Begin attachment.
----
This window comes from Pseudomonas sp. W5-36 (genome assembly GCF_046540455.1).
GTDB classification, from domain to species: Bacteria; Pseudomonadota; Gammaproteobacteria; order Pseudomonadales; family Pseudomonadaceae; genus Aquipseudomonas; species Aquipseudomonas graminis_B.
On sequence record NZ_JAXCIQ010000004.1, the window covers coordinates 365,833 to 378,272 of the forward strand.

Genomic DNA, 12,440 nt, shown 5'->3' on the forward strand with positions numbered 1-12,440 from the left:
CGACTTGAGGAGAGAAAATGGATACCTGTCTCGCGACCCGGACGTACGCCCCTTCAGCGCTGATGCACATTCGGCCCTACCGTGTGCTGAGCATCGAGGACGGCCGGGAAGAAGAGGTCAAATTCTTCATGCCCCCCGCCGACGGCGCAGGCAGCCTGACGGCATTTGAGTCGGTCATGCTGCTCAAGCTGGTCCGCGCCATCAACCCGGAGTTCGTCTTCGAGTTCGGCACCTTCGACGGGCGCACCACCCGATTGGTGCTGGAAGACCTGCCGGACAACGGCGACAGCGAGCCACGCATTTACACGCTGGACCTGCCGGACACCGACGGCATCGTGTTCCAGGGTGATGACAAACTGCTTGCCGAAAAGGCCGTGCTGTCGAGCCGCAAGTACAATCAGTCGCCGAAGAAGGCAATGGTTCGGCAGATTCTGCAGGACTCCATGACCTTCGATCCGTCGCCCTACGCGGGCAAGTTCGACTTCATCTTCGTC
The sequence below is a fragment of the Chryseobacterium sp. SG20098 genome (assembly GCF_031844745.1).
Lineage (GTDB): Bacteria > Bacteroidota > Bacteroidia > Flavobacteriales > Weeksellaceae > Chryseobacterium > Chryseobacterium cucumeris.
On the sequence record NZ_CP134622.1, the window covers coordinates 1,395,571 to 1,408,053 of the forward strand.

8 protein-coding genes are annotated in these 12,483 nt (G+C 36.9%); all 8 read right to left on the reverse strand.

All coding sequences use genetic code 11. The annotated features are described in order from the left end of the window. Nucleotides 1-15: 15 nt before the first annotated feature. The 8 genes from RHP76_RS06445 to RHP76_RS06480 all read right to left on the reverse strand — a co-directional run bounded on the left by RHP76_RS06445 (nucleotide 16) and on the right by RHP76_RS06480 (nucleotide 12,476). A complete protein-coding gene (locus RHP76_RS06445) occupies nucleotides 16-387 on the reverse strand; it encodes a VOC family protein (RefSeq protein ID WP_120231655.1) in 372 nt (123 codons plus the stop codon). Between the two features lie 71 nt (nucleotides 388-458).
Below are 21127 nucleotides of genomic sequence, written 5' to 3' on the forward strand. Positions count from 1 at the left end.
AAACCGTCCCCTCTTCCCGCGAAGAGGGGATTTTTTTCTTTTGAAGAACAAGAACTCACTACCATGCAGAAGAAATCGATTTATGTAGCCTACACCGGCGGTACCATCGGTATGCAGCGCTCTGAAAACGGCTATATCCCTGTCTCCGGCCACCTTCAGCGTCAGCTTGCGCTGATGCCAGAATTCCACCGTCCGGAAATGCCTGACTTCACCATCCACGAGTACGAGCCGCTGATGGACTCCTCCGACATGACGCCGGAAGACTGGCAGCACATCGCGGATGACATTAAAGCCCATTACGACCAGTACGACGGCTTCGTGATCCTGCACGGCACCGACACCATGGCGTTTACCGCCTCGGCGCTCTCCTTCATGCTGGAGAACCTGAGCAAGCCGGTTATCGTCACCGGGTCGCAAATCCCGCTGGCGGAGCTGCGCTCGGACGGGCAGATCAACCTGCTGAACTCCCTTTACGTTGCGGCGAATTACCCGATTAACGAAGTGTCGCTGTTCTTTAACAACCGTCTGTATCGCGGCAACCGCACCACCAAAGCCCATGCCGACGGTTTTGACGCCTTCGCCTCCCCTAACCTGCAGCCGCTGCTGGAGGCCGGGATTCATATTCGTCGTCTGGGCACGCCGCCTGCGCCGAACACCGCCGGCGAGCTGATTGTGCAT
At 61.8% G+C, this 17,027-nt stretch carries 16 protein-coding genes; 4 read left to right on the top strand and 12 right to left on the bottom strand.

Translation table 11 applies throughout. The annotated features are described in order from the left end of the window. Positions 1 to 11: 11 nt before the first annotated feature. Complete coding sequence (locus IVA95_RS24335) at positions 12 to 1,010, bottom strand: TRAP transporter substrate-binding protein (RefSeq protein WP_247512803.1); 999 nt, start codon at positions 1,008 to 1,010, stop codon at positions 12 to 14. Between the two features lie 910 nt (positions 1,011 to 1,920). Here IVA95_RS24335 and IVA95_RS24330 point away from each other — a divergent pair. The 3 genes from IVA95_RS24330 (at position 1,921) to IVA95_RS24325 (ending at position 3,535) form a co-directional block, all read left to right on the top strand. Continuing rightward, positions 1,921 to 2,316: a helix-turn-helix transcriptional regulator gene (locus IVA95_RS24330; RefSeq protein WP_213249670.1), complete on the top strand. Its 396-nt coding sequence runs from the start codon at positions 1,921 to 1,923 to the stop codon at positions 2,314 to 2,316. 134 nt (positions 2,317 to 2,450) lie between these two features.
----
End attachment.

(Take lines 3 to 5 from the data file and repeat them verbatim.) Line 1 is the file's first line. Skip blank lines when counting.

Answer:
On sequence record NZ_JAXCIQ010000004.1, the window covers coordinates 365,833 to 378,272 of the forward strand.

Genomic DNA, 12,440 nt, shown 5'->3' on the forward strand with positions numbered 1-12,440 from the left:
CGACTTGAGGAGAGAAAATGGATACCTGTCTCGCGACCCGGACGTACGCCCCTTCAGCGCTGATGCACATTCGGCCCTACCGTGTGCTGAGCATCGAGGACGGCCGGGAAGAAGAGGTCAAATTCTTCATGCCCCCCGCCGACGGCGCAGGCAGCCTGACGGCATTTGAGTCGGTCATGCTGCTCAAGCTGGTCCGCGCCATCAACCCGGAGTTCGTCTTCGAGTTCGGCACCTTCGACGGGCGCACCACCCGATTGGTGCTGGAAGACCTGCCGGACAACGGCGACAGCGAGCCACGCATTTACACGCTGGACCTGCCGGACACCGACGGCATCGTGTTCCAGGGTGATGACAAACTGCTTGCCGAAAAGGCCGTGCTGTCGAGCCGCAAGTACAATCAGTCGCCGAAGAAGGCAATGGTTCGGCAGATTCTGCAGGACTCCATGACCTTCGATCCGTCGCCCTACGCGGGCAAGTTCGACTTCATCTTCGTC